Scientists born in September

Stephen Jay Gould (September 10, 1941) was an American paleontologist, evolutionary biologist, and historian of science. His most important contribution in the area evolutionary science is the idea of punctuated equilibrium. Gould proposed that evolution does not happen by constant changes through vast amounts of time, like Darwin proposed, but that from time to time a sudden event will happen that provoked morphological change in response. He described several examples like the Cambrian explosion where after an extinction event, lots of new life forms arise or the rise of the mammals after the cretaceous extinction of the dinosaurs. These sudden modifications will be followed by long time of constancy where almost no major evolutionary changes happen. Gould was a prolific writer of science and most of his books deal specifically with concepts aimed to popularize evolutionary thought.

Irène Curie (September 12, 1897) was a French physicist and the daughter of the Nobel Prize winners Pierre and Mary Curie. She started as her mother’s assistant and eventually become a scientist herself. She won the Nobel Prize for Chemistry in 1935 along with her husband for producing artificial isotopes. Their research included the bombardment of chemical compounds with alpha particles to artificially produce radioactive compounds of chemicals that normally are not radioactive. Her work on the action of neutrons on heavy elements was the seed for the investigation and discovery of uranium fission. She was a commissioner for atomic energy and oversaw the construction of the center for nuclear physics that housed a synchro-cyclotron in Paris. As a member of the National Committee of French women, Irene Curie promoted the intellectual and social advancement of women and she was an active participant in the World Peace Council.

Murray Gell-Mann (September 15, 1929) is an American physicist whose main contribution was the classification of strongly interacting subatomic particles into an arrangement called ‘the eight fold’ for which he won the Nobel Prize for Physics in 1969. He proposed that those particles were composed of fundamental units called quarks. These ideas were subsequently confirmed by experiments. Gell-Mann introduced the concept of strangeness, a quantum property that describes the chaotic decay pattern of certain particles. The main idea is that  when these particles interact, via the strong forces that bind the atomic nucleus components, strangeness is conserved. Later in his career, he constructed the quantum field theory of quarks which describes all the nuclear component and their strong interactions. His most popular book is The Quark and the Jaguar (1994) where he explores ideas about simplicity versus complexity.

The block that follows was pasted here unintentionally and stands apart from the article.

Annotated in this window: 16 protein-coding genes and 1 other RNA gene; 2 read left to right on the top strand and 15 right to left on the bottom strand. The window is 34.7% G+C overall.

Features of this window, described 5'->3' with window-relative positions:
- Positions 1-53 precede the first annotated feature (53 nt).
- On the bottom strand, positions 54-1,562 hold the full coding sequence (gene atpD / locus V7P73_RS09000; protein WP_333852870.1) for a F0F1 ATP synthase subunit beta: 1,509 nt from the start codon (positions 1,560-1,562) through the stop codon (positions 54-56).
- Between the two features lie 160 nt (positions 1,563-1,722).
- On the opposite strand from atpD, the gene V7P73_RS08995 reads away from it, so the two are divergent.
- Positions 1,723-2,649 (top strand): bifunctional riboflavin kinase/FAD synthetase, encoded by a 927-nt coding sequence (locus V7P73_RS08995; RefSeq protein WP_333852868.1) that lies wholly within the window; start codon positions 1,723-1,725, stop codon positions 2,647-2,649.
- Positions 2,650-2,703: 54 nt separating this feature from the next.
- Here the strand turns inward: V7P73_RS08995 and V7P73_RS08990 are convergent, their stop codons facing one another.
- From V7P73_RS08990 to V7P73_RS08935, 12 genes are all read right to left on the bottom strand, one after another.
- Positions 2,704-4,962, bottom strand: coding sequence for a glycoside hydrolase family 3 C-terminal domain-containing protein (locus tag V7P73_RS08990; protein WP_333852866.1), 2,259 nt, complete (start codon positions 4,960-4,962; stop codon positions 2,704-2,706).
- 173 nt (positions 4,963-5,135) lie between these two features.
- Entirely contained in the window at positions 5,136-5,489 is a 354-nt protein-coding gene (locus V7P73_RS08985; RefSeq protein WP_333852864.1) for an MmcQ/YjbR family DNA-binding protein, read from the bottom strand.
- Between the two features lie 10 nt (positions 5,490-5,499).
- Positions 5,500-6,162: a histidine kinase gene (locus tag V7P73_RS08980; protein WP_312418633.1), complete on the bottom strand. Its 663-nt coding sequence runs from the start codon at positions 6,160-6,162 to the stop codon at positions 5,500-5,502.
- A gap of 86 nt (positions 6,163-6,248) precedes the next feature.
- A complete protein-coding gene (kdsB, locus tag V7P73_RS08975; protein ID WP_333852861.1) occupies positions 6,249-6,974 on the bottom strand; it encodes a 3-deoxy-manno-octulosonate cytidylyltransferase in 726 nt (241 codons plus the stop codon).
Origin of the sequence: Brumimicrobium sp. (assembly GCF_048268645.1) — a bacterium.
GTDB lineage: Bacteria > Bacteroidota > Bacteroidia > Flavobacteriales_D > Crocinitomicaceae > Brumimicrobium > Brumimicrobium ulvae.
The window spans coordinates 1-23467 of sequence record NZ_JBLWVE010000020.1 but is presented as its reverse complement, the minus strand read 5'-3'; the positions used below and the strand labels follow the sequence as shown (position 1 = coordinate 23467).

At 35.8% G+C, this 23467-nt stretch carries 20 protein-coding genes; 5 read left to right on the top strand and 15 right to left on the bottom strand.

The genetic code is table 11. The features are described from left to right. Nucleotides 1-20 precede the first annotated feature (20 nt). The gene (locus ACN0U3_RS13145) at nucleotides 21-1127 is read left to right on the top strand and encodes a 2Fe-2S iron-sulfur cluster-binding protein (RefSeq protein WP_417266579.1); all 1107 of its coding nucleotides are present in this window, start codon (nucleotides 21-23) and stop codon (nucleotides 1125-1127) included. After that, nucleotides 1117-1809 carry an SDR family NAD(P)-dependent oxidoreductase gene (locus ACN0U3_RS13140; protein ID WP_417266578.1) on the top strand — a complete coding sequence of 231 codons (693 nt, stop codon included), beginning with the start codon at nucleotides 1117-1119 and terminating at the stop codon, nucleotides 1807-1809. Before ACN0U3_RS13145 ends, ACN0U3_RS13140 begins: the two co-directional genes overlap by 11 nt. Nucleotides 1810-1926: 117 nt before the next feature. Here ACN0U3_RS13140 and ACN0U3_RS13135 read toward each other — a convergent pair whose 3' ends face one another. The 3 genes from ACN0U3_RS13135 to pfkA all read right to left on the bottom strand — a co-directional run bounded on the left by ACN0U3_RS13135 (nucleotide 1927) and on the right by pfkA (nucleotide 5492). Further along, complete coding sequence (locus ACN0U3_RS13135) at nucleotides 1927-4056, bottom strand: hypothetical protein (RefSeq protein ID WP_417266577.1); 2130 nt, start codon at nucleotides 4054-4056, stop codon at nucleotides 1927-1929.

Albert Szent-Gyorgyi (September 16, 1893) was a Hungarian biochemist that won the Nobel Prize in Medicine in 1937 for isolating and discovering the role of ascorbic acid or vitamin C during the oxidation of nutrients. He became interested on how sugars are broken down into simpler elements like carbon dioxide and water. He identified many of the components and reactions of the citric acid cycle. This work was completed a few years later by Krebs who produced the complete citric acid cycle. Szent-Gyorgyi later work focused on the elucidation of muscle contraction, he identified actin, myosin, demonstrated that they act together as a complex during muscle contraction, and showed that ATP provided the required energy source. He wrote several books pertaining to his area of research, biochemistry.

Steven Arthur Pinker (September 18, 1954) is an American cognitive psychologists and linguistic. He has make many contributions in the area of the evolutionary aspect of language development. Pinker proposed that language is a human instinct, wired in our brains by evolution. He further explains how through the study of language we can learn how the mind works. Pinker’s thesis is that human thoughts are built around core of primal ideas and he explains how children place these ideas into categories as they grow. In his later work he examines human nature and psychology and proposes that historically violence is in the decreased because the best part of humanity (the angel within) tends to prevail. He was written several very influential books targeted to the public, like the language instinct, the stuff of thought, and others.

Thomas H. Morgan (September 25, 1866) was an American geneticist and developmental biologist that won the Nobel Prize in Medicine in 1933 for his theory of inheritance. Morgan most influential work was to show that genes are linearly positioned in the chromosomes and that they are responsible for defining a trait. Morgan questioned Mendel’s Laws of inheritance; he thought inheritance couldn’t be as simple as Mendel’s result showed and he was skeptical to the idea of the unit of inheritance (genes). In order to understand this genetics and further its study, he switched from his previous field of embryology to genetics, using Drosophila melanogaster (fruit fly). This allowed him to discover traits that are always inherited with the male fly and thus linked to the X chromosome. He also discovered linkage, where some genes are always inherited together. Morgan and his students, mapped genes to specific locations in the chromosome showing that genes are linked because they reside in the same chromosome. Based on his experimental results, Morgan accepted Mendel’s results. He wrote several books in the area of genetics and embryology. He is remembered as the scientist that expanded Mendelian genetics to cover other methods of inheritance now called non-Mendelian genetics.